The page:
Regular readers will have been on tenterhooks since last week wondering whether we have cut our peas and if my daily ritual of chasing pigeons off them has ended.


Well, you can relax. They’re in the barn being blown (by our new electric fan – we’ve been using diesel-powered fans until this year) to take out a little excess moisture ready for collection next month.

We pre-sold them on a human consumption contract, several months ago, for the attractive price of £250/t and by the look of the clean sample we should have little difficulty in complying with the conditions.

The yield was disappointing at around 2.5t/ha (1t/acre), but what can you expect in a year like this when 10% to 20% below budgeted yield seems to be the norm – in this area anyway.

At least we’ve sold the pea straw to a cattle feeder as a substitute for hay so that modest extra income will go a little way to making up the deficit.

But despite being relieved of the daily dawn-to-dusk pigeon patrol there are aspects that I miss already. Like disturbing a roe hind and her two young as they grazed one of our conservation headlands most mornings at first light; or the pleasure of watching eight grey partridge chicks grow from fluffy balls to little fliers over a period of weeks as well as a few clutches of wild pheasant chicks with their mothers; and the blackberries, hips and haws, and even sloes that have emerged, weeks early, along the hedges.

And so to winter wheat – also ready two to three weeks earlier than normal. The straw on later drillings is still green, so more on those later. But the biggest surprise, if the limited acreage we managed to combine before being stopped by storms is any guide, is the quality of the sample. Grains are big and bold and might even be worth a premium. But yields so far are low, about where we feared they would be and nowhere near the 9-10t/ha I’ve heard about further west.

There is, of course, variation according to the quality of the land. I remember my father explaining to me why light land farms always have the best houses. It dates back to the days when estates owned by big landowners let most of their land. It was also before artificial fertilisers and irrigation were introduced. Owners could always let heavy land that held its moisture and would sustain a crop through a dry summer. But to let light land they had to build better houses to please farmer’s wives, he said.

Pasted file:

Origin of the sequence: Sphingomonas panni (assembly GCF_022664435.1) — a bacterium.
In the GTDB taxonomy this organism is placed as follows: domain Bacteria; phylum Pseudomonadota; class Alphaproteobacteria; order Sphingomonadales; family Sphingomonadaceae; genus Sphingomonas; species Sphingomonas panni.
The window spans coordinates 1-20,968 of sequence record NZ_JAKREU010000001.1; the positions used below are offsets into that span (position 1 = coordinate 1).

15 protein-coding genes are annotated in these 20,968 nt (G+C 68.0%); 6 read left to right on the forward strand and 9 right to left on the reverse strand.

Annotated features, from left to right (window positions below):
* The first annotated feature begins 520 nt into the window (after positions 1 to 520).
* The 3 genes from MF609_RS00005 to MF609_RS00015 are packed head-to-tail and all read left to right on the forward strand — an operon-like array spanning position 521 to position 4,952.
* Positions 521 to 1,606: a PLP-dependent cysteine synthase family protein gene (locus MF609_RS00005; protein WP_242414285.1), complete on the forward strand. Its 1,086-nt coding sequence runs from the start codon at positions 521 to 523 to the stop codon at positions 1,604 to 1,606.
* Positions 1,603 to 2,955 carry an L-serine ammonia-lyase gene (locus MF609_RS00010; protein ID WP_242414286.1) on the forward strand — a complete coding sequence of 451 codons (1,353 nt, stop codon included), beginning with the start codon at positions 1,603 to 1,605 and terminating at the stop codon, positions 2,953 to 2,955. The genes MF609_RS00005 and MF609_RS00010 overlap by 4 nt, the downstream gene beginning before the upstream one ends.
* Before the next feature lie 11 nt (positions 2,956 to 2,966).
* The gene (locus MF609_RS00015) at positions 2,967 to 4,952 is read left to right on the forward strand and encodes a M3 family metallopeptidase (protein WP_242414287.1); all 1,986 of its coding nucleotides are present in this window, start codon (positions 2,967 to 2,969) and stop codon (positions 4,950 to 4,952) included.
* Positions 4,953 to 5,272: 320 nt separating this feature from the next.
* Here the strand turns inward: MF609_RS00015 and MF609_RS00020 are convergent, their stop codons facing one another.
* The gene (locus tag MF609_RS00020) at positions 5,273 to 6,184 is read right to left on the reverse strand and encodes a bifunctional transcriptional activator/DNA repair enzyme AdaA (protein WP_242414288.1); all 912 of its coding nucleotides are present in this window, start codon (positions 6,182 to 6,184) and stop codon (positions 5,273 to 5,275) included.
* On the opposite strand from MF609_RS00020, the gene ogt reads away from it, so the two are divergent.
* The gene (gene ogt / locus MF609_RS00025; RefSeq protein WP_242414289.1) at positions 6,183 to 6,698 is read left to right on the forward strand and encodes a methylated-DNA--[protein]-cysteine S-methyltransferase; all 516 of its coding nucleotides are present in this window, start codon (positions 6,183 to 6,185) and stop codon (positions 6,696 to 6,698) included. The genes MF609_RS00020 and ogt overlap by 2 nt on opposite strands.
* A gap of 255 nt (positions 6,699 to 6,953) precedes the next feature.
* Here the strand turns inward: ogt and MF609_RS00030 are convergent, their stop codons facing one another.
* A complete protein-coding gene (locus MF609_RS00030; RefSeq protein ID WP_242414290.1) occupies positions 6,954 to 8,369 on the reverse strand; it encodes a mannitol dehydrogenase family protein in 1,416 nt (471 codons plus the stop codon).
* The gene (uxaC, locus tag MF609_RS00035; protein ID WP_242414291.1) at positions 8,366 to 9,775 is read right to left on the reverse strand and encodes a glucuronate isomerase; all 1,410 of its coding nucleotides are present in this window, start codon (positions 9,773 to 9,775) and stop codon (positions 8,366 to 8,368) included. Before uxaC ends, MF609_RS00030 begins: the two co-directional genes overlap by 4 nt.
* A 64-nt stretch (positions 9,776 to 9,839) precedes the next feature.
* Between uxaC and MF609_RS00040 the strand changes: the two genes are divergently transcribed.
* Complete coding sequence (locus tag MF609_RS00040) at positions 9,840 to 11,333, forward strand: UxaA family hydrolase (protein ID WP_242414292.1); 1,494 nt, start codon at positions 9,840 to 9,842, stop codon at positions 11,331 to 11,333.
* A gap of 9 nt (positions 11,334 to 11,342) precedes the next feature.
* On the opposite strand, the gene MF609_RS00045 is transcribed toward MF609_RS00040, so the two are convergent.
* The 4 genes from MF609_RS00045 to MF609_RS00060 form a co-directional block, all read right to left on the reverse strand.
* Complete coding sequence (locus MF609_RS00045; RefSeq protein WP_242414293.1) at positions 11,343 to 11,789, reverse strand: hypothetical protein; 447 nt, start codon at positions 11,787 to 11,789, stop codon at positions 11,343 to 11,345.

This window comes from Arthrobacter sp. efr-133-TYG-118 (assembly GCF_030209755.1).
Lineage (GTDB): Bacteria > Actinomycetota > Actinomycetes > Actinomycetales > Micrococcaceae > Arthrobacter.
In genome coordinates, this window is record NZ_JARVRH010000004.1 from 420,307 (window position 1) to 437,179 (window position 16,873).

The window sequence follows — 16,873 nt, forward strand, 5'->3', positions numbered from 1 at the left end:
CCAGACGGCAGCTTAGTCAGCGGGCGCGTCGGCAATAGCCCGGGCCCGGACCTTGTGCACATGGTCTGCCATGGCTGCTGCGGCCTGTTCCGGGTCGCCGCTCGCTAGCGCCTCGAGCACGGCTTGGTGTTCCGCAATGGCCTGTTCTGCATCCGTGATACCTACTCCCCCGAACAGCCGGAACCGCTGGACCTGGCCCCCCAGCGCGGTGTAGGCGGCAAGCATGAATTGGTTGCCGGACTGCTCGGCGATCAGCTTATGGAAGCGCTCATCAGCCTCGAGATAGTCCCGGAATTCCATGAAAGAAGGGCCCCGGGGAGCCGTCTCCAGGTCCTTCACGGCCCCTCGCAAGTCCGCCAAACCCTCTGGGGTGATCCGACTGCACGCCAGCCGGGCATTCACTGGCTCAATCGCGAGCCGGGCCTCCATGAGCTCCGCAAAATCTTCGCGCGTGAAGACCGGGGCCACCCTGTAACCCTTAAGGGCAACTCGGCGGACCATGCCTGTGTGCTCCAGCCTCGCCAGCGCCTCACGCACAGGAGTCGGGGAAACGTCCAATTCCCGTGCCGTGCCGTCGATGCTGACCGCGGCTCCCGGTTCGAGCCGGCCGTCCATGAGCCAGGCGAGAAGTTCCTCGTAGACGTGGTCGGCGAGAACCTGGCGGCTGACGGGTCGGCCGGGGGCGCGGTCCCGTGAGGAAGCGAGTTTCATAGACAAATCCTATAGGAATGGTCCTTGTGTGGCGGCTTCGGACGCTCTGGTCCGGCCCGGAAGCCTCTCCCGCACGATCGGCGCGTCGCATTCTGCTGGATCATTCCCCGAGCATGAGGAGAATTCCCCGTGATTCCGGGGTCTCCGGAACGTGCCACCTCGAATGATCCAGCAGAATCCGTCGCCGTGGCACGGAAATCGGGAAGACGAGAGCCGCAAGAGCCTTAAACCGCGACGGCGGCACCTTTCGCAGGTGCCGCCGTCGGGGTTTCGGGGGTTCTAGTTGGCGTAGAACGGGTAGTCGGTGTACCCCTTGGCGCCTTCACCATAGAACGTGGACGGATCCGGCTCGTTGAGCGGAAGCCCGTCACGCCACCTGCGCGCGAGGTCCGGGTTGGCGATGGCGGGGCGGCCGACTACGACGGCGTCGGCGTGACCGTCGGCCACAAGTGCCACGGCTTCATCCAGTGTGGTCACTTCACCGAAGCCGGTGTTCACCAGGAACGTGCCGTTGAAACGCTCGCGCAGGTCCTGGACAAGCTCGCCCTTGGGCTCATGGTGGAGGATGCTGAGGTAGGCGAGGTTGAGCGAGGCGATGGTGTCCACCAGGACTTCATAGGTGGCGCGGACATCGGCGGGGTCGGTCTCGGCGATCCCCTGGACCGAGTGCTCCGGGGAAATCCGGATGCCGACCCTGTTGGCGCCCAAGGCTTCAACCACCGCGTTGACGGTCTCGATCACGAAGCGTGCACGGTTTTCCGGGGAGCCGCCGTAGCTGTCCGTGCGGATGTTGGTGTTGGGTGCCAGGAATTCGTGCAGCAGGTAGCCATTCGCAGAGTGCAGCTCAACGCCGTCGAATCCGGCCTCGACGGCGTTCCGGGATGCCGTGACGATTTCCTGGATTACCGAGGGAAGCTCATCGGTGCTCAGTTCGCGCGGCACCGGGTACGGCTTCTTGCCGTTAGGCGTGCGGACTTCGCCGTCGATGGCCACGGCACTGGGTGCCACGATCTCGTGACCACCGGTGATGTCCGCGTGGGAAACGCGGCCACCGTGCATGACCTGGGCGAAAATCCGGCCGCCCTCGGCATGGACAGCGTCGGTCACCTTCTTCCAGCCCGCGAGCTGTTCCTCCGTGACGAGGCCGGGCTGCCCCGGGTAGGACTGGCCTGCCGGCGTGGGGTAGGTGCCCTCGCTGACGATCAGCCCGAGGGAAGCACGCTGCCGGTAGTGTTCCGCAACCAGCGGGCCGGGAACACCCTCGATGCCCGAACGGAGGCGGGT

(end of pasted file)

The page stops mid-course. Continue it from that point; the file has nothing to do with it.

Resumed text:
Sitting on the combine during my relief-driving stints has dramatically illustrated that point. Sometimes within the same field. When you’re cutting on the best land the continuous yield read-out on the on-board computer, even this year, might indicate 10t/ha at times and you might believe you’re having a normal year. But then you pass over an area of lower quality land where the crop has died off and there’s secondary growth and the computer tells you the brutal truth that will bring down average yields to more modest levels.

But at least all our combinable crop fields will be worth combining. Not far from here I’ve seen fields of spring barley where there’s more second growth than first and several fields of beans where tall weeds outnumber bean plants by about 10 to one. I can’t think it’ll be worth even trying to harvest them.

David Richardson

David Richardson farms about 400ha (1,000 acres) of arable land near Norwich in Norfolk in partnership with his wife, Lorna. His son, Rob, is farm manager.

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